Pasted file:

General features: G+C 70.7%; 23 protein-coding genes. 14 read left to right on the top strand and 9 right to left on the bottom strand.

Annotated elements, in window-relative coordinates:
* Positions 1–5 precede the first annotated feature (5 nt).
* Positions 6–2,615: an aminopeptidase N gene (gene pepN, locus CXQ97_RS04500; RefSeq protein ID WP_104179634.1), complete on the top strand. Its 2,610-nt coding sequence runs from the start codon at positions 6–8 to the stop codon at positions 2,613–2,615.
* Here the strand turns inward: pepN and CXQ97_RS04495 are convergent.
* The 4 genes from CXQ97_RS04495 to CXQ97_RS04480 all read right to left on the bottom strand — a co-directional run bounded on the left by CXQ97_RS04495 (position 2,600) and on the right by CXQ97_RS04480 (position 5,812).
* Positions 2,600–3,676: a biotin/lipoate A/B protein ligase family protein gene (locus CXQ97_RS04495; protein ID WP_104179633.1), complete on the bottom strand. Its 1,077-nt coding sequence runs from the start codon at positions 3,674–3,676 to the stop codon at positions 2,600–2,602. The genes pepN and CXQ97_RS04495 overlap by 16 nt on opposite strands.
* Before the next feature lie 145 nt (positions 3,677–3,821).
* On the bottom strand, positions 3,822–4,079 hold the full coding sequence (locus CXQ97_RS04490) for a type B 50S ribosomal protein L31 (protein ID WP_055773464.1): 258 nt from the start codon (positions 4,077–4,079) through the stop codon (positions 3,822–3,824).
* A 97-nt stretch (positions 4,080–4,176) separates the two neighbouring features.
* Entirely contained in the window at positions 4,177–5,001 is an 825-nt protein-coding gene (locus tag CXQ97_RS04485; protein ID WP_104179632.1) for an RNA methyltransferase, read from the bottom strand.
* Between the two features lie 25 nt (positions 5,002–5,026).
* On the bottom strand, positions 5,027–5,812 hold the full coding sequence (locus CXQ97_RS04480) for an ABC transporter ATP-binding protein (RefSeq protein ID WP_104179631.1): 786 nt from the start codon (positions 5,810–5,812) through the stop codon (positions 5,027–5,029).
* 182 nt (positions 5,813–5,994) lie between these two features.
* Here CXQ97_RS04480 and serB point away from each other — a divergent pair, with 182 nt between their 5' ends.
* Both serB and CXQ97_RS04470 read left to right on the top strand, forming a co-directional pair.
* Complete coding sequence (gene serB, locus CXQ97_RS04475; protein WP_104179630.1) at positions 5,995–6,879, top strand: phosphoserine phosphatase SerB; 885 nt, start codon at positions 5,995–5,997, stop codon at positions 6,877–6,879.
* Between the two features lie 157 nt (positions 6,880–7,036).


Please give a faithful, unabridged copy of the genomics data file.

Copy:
General features: G+C 70.7%; 23 protein-coding genes. 14 read left to right on the top strand and 9 right to left on the bottom strand.

Annotated elements, in window-relative coordinates:
* Positions 1–5 precede the first annotated feature (5 nt).
* Positions 6–2,615: an aminopeptidase N gene (gene pepN, locus CXQ97_RS04500; RefSeq protein ID WP_104179634.1), complete on the top strand. Its 2,610-nt coding sequence runs from the start codon at positions 6–8 to the stop codon at positions 2,613–2,615.
* Here the strand turns inward: pepN and CXQ97_RS04495 are convergent.
* The 4 genes from CXQ97_RS04495 to CXQ97_RS04480 all read right to left on the bottom strand — a co-directional run bounded on the left by CXQ97_RS04495 (position 2,600) and on the right by CXQ97_RS04480 (position 5,812).
* Positions 2,600–3,676: a biotin/lipoate A/B protein ligase family protein gene (locus CXQ97_RS04495; protein ID WP_104179633.1), complete on the bottom strand. Its 1,077-nt coding sequence runs from the start codon at positions 3,674–3,676 to the stop codon at positions 2,600–2,602. The genes pepN and CXQ97_RS04495 overlap by 16 nt on opposite strands.
* Before the next feature lie 145 nt (positions 3,677–3,821).
* On the bottom strand, positions 3,822–4,079 hold the full coding sequence (locus CXQ97_RS04490) for a type B 50S ribosomal protein L31 (protein ID WP_055773464.1): 258 nt from the start codon (positions 4,077–4,079) through the stop codon (positions 3,822–3,824).
* A 97-nt stretch (positions 4,080–4,176) separates the two neighbouring features.
* Entirely contained in the window at positions 4,177–5,001 is an 825-nt protein-coding gene (locus tag CXQ97_RS04485; protein ID WP_104179632.1) for an RNA methyltransferase, read from the bottom strand.
* Between the two features lie 25 nt (positions 5,002–5,026).
* On the bottom strand, positions 5,027–5,812 hold the full coding sequence (locus CXQ97_RS04480) for an ABC transporter ATP-binding protein (RefSeq protein ID WP_104179631.1): 786 nt from the start codon (positions 5,810–5,812) through the stop codon (positions 5,027–5,029).
* 182 nt (positions 5,813–5,994) lie between these two features.
* Here CXQ97_RS04480 and serB point away from each other — a divergent pair, with 182 nt between their 5' ends.
* Both serB and CXQ97_RS04470 read left to right on the top strand, forming a co-directional pair.
* Complete coding sequence (gene serB, locus CXQ97_RS04475; protein WP_104179630.1) at positions 5,995–6,879, top strand: phosphoserine phosphatase SerB; 885 nt, start codon at positions 5,995–5,997, stop codon at positions 6,877–6,879.
* Between the two features lie 157 nt (positions 6,880–7,036).